Senior Sem Journal: The History of Women in Higher Education

Our third Senior Seminar journal entry from the beginning of the semester (and last for a week or so) is written by Christina Anderson (’12), who reflects on how she came by her interest on a particular chapter in the history of women and higher education in the United States.

University of Chicago Students, 1923
University of Chicago students doing field research at Yellowstone, 1923 - University of Chicago Library

I propose to study American Midwestern home economics departments in regards to higher education for women in the 1900s in order to discover how these women pursued their higher education at a time when they were beginning to be accepted into universities, so that I can aid in the understanding of the acceptance of women into greater roles in society outside of the home. I hope to prove through this study that by gaining a higher education through the home economics departments, these women were able to move out of the “cult of domesticity,” thus modifying society’s view on gender roles.

Settling on this particular topic was a difficult task. When presented with the assignment to choose a topic for my research project, I was overwhelmed by the significance of choosing a single topic that I will then research and develop over the next three months. In my mind, I had to create the perfect topic. I came up with a list of possibilities regarding areas that interested me. One overlying theme that I am always drawn to in any research project is the role of women, so I knew that my topic had to pertain to this aspect in one way or another. The problem was now how do I develop a more specific topic. I still had the idea in my head that my topic had to be perfect, but none of the ideas I developed satisfied my interest; they felt “off.” Finally, the night before I had to present my idea for research project topic, I formulated a completely new idea that related to the study of women’s roles – women gaining higher education in the 1900s.This quickly developed topic felt “right.” I was excited to begin research and immerse myself in the topic. What excites me about researching this particular topic is that my great-grandmother was a student studying at the University of Chicago at this time, and my family still has letters she wrote to her father from when she was a student. I hope to be able to use these letters as one of my resources in gaining an insight into what life was like for a female student during this time period. My main concern is gaining enough primary sources that pertain to this topic, especially student experiences in order to be able to determine if their higher education influenced their lives.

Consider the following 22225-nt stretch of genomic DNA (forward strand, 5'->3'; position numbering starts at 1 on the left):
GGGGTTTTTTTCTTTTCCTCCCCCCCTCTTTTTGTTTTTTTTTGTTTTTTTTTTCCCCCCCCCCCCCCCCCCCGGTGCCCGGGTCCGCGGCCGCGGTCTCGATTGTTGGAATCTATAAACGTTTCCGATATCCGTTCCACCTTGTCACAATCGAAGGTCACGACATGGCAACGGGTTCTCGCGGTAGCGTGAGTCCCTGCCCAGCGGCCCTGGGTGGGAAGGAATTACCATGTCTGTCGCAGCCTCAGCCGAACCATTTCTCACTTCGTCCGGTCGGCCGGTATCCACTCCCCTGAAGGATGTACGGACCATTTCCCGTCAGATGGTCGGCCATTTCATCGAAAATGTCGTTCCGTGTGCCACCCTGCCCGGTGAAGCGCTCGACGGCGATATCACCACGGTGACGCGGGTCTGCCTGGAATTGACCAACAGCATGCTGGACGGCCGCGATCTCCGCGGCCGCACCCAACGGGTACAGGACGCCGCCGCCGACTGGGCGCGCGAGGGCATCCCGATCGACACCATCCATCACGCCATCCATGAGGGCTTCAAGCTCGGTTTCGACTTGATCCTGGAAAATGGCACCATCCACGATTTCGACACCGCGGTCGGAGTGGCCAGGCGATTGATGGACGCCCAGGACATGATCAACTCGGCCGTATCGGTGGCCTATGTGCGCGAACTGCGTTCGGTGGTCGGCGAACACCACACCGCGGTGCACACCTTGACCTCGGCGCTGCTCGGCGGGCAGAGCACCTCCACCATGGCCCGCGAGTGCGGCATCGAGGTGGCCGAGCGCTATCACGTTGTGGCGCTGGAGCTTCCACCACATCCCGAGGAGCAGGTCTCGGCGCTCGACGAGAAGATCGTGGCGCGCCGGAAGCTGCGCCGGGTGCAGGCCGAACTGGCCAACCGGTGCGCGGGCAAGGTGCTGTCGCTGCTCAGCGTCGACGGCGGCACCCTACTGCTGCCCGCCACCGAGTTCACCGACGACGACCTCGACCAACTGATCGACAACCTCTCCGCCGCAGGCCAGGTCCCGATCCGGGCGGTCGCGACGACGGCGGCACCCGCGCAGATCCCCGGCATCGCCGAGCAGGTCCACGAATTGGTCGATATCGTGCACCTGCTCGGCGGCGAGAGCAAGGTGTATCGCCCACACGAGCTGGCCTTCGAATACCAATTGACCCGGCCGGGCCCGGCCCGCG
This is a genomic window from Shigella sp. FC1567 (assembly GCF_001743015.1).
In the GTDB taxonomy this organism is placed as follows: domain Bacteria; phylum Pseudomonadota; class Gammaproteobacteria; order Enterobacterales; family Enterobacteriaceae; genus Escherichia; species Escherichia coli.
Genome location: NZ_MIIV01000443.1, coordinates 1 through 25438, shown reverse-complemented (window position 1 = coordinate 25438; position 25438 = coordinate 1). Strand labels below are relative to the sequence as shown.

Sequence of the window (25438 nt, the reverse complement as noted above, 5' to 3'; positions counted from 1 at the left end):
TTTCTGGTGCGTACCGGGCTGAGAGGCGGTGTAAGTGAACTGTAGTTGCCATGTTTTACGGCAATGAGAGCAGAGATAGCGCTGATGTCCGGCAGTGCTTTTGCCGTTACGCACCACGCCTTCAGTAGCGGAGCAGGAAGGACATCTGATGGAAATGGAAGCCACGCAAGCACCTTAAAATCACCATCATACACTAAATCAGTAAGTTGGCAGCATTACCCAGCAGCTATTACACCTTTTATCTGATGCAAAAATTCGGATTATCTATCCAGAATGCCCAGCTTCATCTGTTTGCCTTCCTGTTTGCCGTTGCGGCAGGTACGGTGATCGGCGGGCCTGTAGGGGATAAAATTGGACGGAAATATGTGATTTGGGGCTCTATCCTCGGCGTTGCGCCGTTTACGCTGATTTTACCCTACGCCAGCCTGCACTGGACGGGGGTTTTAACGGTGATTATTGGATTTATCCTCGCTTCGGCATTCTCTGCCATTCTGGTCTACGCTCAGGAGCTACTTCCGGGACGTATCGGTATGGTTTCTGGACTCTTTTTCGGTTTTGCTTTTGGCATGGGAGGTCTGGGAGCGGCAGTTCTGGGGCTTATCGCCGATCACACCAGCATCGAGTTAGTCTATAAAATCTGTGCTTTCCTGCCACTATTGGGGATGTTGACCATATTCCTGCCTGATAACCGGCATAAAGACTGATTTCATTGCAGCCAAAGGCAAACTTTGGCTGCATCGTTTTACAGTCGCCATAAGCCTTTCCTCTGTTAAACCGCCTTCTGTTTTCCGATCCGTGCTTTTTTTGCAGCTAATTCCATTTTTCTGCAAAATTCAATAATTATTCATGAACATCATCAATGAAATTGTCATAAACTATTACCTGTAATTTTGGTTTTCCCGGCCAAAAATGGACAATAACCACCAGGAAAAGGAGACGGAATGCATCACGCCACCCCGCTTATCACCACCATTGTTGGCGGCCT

As I begin my research project, I hope to gain a greater insight into my topic. I am settled on an overarching idea, but I am interested in seeing how it will be transformed as I work on it throughout the semester.

– Christina Anderson

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